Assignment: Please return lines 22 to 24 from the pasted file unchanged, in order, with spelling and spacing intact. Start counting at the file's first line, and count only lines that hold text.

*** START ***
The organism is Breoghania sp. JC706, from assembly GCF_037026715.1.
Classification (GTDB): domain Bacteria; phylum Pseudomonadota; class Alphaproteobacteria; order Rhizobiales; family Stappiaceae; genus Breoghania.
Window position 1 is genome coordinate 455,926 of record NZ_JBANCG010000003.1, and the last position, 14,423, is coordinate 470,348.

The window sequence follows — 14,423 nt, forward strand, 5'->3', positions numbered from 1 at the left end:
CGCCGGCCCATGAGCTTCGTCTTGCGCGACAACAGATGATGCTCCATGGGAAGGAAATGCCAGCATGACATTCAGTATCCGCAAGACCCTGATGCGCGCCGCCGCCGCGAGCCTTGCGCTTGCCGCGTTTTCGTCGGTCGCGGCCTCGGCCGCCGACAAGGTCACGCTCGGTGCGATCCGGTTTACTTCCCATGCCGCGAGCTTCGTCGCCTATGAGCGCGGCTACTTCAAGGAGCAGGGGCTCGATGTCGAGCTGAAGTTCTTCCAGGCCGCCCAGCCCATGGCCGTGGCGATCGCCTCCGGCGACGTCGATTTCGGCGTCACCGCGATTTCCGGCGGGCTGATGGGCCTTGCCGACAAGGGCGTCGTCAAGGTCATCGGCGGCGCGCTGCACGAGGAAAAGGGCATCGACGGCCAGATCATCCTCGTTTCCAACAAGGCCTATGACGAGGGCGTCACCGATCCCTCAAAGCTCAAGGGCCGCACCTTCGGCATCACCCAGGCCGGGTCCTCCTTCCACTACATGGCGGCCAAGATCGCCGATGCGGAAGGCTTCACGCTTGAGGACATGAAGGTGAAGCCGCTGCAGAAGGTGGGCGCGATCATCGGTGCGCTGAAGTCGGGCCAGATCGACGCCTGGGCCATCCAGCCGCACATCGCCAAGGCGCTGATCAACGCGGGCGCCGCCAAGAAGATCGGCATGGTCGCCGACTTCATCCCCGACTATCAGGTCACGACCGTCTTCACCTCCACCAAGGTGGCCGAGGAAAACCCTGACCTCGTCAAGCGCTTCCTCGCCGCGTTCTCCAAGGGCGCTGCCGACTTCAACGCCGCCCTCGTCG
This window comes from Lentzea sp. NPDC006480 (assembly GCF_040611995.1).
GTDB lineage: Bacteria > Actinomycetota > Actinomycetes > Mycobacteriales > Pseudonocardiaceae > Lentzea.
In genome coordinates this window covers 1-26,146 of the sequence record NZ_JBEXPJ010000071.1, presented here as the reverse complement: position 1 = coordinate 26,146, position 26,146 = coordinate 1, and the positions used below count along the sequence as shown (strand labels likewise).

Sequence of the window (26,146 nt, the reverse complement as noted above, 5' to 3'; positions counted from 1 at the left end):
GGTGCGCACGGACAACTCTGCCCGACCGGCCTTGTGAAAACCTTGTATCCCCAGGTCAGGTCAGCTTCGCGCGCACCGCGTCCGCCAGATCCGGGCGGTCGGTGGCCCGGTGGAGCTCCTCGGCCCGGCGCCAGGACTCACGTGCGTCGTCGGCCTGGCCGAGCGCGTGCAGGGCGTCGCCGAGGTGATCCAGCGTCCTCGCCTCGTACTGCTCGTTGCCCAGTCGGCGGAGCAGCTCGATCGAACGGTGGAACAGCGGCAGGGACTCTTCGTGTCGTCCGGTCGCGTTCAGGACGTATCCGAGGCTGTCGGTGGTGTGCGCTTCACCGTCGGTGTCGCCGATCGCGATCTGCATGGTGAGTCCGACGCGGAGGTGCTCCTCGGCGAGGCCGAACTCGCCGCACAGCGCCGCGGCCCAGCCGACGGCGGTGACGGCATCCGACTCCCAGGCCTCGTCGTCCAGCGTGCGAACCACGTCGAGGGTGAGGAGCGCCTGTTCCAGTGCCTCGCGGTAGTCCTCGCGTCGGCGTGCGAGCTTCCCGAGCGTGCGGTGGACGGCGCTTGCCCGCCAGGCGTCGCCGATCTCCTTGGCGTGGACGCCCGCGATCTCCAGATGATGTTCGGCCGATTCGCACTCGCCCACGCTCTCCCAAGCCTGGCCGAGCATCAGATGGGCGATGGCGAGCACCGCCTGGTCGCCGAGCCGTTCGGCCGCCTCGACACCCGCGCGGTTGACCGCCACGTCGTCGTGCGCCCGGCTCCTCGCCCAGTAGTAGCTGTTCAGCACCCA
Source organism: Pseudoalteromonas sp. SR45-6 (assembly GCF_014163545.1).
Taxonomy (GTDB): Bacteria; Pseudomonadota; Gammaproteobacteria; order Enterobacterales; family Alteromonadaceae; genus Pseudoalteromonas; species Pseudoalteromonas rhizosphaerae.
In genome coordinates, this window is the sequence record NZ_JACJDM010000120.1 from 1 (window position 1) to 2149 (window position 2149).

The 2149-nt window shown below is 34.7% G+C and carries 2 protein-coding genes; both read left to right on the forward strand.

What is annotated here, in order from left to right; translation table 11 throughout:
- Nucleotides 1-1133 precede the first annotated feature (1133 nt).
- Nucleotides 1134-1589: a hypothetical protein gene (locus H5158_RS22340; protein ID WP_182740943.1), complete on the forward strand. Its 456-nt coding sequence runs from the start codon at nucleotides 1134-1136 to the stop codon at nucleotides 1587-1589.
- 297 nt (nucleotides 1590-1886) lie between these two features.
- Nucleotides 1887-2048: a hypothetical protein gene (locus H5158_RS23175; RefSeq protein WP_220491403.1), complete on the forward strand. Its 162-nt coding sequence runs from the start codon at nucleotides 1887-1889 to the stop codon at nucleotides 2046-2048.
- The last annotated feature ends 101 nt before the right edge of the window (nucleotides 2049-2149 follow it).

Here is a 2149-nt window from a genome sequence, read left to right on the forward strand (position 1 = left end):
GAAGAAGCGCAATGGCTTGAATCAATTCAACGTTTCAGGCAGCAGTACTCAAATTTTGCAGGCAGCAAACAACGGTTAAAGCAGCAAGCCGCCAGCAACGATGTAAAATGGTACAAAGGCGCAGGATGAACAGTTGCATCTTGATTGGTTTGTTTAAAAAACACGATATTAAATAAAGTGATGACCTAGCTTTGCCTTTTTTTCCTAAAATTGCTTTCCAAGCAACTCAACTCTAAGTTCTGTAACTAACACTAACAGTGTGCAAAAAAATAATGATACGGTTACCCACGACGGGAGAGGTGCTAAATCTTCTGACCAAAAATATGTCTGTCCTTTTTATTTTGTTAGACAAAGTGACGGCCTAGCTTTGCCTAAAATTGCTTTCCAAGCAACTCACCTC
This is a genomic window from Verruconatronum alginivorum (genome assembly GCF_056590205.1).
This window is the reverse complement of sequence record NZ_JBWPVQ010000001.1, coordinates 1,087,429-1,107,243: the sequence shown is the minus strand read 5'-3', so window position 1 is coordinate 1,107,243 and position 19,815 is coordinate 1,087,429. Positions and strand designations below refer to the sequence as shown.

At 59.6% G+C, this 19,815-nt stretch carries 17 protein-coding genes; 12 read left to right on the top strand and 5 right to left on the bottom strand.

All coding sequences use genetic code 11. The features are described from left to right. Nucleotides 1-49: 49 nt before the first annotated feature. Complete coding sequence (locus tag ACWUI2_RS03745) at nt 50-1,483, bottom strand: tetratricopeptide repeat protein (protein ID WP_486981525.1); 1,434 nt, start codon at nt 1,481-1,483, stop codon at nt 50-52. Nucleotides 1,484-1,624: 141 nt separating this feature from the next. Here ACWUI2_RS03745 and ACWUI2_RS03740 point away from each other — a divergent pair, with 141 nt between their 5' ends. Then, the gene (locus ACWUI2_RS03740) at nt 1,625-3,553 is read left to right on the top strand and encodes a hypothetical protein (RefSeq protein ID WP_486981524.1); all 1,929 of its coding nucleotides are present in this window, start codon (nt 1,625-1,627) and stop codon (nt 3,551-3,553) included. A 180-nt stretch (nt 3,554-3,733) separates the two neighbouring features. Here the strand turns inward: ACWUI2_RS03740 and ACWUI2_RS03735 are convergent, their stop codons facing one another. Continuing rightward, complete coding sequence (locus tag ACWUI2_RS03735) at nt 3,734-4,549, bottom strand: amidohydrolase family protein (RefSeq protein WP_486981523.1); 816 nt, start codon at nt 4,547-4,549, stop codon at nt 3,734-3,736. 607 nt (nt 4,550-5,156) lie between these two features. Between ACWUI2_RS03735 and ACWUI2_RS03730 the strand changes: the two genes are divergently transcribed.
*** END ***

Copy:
GAAGAAGCGCAATGGCTTGAATCAATTCAACGTTTCAGGCAGCAGTACTCAAATTTTGCAGGCAGCAAACAACGGTTAAAGCAGCAAGCCGCCAGCAACGATGTAAAATGGTACAAAGGCGCAGGATGAACAGTTGCATCTTGATTGGTTTGTTTAAAAAACACGATATTAAATAAAGTGATGACCTAGCTTTGCCTTTTTTTCCTAAAATTGCTTTCCAAGCAACTCAACTCTAAGTTCTGTAACTAACACTAACAGTGTGCAAAAAAATAATGATACGGTTACCCACGACGGGAGAGGTGCTAAATCTTCTGACCAAAAATATGTCTGTCCTTTTTATTTTGTTAGACAAAGTGACGGCCTAGCTTTGCCTAAAATTGCTTTCCAAGCAACTCACCTC
This is a genomic window from Verruconatronum alginivorum (genome assembly GCF_056590205.1).
This window is the reverse complement of sequence record NZ_JBWPVQ010000001.1, coordinates 1,087,429-1,107,243: the sequence shown is the minus strand read 5'-3', so window position 1 is coordinate 1,107,243 and position 19,815 is coordinate 1,087,429. Positions and strand designations below refer to the sequence as shown.